New Deal

Four Companies Demo New Marketing Technology at Daily Deal Summit

The industry remains enamored of local.
 Four Companies Demo New Marketing Technology at Daily Deal Summit

(Daily Deal Media)

All the tech world loves a demo, so we couldn’t leave yesterday’s Daily Deal Summit without catching the Tech Showcase. Four CEOs–slowly losing their audience to lunch–were each assigned eight minutes to sell us on new solutions. Billed as having the potential to “dramatically improve” attendees’ businesses, how did they stack up?

First up and perhaps most relevant to the daily-deal-selling audience was ActivePath CEO Jeff Kupietzky, just in from Israel and ready to sell us on the merits of the company’s direct marketing solution, ActiveMail. He whipped out some scary statistics about how people get more than a hundred emails a day and spend two and half hours a day weeding through them. Meanwhile, marketers are still opting for a “spray and pray” approach, often at the risk of being tagged as spam. The current solution is to strip out all the rich media, opting for a “lowest common denominator” approach. The problem, of course, is that dampens engagement. ActiveMail’s solution: Add back the interactivity, including things like video, roll-over menus, and purchase ability in the email itself.

Next up was Closely CEO Perry Evans. He introduced the audience to Perch, Closely’s new small-business app. The elevator pitch: “It’s a merchant’s birdseye view of their business environment.” In short, local businesses are spending way too much time combing social check-in and daily deal sites, attempting to figure out a) what their competitors are doing and b) what’s going on around them, event-wise. Perch pulls in data from sources like Foursquare and Yipit to aggregate the answer. The app is currently in private beta, but right now they’re only taking businesses. Harel said it should open up in a couple of months.

Centzy in particular piqued our interest (though it seemed the least directly relevant to the conference). Backed by Lightbank and ffVC, the company was described by CEO Jay Shek as “a comparison shopping engine for local services.” So why bother? Apparently fewer than 25 percent of local businesses post their prices online. “Imagine if you went to Google and 75 percent of websites weren’t listed,” Shek said. “It would be like the stone ages.” Right now, if you want the cheapest oil change within three blocks, you have to pick up the phone and start calling.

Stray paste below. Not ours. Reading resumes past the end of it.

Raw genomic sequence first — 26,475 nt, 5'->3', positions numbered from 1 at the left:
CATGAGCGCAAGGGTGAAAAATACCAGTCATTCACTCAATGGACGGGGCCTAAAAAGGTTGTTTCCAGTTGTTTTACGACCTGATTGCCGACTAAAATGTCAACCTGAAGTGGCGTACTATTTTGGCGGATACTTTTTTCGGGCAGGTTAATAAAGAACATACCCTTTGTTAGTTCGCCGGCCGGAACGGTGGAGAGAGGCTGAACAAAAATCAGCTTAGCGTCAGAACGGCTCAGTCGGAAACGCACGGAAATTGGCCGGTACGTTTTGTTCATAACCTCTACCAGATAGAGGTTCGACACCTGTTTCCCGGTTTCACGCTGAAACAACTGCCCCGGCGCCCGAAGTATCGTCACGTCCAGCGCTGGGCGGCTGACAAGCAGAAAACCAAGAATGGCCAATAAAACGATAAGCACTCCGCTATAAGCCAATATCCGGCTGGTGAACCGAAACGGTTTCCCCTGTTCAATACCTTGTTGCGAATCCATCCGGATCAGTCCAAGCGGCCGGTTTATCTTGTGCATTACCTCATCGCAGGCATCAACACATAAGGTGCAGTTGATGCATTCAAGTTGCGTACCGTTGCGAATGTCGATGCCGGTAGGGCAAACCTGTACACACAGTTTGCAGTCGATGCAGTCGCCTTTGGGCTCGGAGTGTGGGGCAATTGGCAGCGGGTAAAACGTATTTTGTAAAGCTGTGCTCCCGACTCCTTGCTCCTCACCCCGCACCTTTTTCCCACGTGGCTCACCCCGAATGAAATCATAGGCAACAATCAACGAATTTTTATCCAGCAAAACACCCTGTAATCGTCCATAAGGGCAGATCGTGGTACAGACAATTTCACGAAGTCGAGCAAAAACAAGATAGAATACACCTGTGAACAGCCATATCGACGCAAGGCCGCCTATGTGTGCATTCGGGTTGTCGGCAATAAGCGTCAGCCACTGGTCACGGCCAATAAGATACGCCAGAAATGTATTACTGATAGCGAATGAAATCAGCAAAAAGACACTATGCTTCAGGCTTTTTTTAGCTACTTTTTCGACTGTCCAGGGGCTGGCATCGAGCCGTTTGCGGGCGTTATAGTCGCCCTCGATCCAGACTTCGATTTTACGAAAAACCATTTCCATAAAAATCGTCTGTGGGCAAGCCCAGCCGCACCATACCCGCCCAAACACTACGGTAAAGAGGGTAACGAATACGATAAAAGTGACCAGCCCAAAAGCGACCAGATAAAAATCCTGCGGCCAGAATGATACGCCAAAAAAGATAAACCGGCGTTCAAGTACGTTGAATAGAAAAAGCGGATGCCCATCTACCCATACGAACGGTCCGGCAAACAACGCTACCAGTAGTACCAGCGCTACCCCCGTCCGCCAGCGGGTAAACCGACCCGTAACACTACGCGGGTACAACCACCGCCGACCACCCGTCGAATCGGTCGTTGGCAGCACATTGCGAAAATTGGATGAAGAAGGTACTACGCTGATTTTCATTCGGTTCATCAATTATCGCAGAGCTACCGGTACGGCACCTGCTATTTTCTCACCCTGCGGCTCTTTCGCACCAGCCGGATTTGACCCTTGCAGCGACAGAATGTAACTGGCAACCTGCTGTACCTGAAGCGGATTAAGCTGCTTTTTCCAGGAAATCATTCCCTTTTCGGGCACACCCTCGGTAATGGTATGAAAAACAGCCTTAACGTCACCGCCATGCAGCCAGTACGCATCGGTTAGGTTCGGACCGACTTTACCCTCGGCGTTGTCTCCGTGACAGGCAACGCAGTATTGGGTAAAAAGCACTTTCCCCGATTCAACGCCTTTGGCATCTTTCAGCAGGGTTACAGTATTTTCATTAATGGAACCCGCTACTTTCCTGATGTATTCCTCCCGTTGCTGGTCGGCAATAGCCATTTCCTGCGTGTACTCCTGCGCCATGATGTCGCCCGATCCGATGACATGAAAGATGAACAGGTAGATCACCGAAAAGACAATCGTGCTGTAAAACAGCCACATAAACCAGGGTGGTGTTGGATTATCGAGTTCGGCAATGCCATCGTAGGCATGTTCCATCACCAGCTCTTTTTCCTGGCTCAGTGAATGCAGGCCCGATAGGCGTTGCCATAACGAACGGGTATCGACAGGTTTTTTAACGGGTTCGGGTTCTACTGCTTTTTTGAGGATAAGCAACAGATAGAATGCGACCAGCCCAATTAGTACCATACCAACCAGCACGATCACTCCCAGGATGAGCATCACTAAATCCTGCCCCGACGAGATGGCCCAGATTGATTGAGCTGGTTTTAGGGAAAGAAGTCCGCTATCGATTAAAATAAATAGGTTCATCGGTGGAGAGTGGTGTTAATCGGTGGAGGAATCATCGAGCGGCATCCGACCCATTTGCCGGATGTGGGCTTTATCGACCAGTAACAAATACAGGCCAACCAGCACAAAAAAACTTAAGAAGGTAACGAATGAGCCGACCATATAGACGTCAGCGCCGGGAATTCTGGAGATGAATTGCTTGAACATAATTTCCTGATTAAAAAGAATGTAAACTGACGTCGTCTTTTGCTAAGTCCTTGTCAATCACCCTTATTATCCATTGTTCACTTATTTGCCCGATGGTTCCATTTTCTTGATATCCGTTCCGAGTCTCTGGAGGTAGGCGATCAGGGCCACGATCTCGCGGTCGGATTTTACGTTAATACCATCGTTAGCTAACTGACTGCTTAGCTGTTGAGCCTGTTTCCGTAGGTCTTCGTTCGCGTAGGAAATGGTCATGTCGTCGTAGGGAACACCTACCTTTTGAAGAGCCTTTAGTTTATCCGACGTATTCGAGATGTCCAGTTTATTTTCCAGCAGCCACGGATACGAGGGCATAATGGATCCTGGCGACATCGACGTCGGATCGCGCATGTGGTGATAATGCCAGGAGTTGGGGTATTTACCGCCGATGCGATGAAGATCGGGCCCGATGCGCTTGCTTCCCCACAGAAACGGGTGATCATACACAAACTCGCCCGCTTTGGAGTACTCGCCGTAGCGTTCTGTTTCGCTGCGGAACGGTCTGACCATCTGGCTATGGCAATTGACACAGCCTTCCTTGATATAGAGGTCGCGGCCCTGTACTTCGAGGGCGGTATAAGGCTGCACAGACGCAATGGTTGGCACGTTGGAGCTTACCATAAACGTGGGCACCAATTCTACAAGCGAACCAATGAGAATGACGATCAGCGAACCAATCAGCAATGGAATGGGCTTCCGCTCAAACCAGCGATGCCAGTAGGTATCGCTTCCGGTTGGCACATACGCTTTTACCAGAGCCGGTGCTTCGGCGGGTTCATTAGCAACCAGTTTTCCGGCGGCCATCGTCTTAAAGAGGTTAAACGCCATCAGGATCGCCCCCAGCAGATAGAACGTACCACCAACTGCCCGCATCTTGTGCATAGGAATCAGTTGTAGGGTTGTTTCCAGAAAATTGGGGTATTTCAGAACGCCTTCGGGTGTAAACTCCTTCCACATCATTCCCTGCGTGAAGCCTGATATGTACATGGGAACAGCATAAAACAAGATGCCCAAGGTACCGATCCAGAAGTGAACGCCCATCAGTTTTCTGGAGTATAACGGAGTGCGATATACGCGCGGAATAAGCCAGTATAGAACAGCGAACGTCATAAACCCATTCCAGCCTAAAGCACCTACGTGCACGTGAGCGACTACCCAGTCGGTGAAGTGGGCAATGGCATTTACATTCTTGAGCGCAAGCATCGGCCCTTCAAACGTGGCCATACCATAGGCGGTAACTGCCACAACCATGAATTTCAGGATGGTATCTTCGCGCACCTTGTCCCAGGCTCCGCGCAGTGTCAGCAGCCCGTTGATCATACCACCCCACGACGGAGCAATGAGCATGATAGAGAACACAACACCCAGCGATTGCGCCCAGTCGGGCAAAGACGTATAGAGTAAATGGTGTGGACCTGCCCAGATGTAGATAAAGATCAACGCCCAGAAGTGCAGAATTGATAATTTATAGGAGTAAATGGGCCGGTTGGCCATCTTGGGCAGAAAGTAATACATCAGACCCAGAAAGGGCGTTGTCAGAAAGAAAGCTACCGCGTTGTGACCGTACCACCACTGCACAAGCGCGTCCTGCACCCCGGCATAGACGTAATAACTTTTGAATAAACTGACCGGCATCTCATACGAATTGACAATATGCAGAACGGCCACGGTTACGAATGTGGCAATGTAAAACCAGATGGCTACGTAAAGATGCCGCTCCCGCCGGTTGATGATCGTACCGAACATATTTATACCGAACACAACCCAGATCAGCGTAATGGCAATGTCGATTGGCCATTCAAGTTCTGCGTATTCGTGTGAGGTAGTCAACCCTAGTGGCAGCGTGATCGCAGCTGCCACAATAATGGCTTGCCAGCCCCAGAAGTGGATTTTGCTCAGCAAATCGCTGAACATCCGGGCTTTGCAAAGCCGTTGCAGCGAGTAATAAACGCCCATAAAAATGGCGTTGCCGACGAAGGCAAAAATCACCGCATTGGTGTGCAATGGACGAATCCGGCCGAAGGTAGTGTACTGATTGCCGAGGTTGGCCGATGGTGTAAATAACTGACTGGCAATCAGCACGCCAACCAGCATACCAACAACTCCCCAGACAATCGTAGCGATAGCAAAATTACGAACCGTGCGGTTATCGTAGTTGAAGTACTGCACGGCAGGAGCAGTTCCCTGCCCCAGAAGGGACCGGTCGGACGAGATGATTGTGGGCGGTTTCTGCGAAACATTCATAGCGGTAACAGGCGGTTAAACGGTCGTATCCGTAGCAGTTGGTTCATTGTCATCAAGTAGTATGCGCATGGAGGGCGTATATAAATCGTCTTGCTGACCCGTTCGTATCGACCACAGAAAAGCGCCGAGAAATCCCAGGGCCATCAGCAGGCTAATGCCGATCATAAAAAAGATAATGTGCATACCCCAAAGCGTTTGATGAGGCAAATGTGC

Their solution: Use paid crowdsourcing, like Amazon’s Mechanical Turk, to get that information. Shek claimed this approach is 97 percent accurate and 100 percent comprehensive, and he’s confident the approach can scale nationwide for a reasonable amount of money. We’ll see.

Last and perhaps most cruelly given the competition with lunch: BiteHunter, which aggregates local dining deals. CEO Gil Harel took the audience through a tour of newly released version 2.0, currently burning up the app store charts and boasting 60,000 downloads. He explained they’d learned two things with their previous iteration: People are still overwhelmed by their choices, and it’s a pain to leave the app to purchase a deal. To crack that first nut, they’ve made it possible to browse via photo grid, map view, or list. For the second, they’ve added in-app purchases.

Follow Kelly Faircloth on Twitter or via RSS. kfaircloth@observer.com